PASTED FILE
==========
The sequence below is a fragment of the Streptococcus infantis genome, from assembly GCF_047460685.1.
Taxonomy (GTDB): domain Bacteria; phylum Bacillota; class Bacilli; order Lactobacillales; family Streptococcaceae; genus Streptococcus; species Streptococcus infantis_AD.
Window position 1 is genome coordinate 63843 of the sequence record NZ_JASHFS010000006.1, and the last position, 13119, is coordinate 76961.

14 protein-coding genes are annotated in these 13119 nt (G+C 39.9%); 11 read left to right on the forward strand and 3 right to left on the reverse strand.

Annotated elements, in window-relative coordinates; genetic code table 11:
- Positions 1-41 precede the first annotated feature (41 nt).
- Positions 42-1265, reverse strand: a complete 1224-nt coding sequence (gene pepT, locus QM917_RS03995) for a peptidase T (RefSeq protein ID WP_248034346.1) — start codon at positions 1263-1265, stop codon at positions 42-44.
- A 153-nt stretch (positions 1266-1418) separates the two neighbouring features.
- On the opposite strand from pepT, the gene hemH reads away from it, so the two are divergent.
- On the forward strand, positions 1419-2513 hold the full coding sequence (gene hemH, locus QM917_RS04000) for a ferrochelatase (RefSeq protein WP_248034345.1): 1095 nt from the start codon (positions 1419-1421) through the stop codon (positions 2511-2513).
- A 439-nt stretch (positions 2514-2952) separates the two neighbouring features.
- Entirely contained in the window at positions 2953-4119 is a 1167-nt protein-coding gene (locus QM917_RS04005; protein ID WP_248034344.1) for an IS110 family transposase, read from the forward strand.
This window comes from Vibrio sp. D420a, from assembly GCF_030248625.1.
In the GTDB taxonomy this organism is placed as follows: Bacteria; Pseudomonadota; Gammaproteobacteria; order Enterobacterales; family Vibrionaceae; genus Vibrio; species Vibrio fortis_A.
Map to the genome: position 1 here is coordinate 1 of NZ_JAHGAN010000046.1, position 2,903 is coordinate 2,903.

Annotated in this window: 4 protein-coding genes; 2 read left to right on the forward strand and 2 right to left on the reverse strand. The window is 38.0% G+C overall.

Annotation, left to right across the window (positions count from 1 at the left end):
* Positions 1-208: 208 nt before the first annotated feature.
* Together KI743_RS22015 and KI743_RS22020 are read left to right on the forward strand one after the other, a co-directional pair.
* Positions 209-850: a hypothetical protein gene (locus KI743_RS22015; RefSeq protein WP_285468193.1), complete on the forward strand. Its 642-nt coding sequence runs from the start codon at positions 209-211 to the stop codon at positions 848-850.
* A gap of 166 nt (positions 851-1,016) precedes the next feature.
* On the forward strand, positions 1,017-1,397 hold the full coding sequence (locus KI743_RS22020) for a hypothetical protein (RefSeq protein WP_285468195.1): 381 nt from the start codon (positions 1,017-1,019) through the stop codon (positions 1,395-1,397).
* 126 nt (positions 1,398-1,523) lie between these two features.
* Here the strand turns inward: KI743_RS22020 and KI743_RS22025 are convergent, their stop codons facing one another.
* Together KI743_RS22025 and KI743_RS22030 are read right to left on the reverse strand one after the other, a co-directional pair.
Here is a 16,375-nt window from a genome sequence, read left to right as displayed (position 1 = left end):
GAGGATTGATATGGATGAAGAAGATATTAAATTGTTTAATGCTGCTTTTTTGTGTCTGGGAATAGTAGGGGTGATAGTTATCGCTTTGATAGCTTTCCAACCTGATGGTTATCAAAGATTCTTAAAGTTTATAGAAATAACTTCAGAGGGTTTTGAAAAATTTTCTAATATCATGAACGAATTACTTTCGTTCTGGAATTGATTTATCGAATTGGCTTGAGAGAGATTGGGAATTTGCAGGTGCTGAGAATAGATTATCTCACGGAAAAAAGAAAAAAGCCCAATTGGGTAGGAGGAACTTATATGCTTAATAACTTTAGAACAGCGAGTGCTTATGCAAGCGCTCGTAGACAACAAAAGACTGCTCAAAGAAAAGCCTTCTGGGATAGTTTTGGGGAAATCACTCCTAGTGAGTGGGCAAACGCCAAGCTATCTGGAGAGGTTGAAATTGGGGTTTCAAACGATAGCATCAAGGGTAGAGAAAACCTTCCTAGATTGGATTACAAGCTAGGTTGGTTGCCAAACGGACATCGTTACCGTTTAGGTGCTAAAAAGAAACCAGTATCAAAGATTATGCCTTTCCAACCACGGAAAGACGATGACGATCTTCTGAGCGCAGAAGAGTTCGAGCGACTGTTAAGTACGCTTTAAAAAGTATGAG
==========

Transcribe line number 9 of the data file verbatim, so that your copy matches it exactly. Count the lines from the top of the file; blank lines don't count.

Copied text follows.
- On the opposite strand from pepT, the gene hemH reads away from it, so the two are divergent.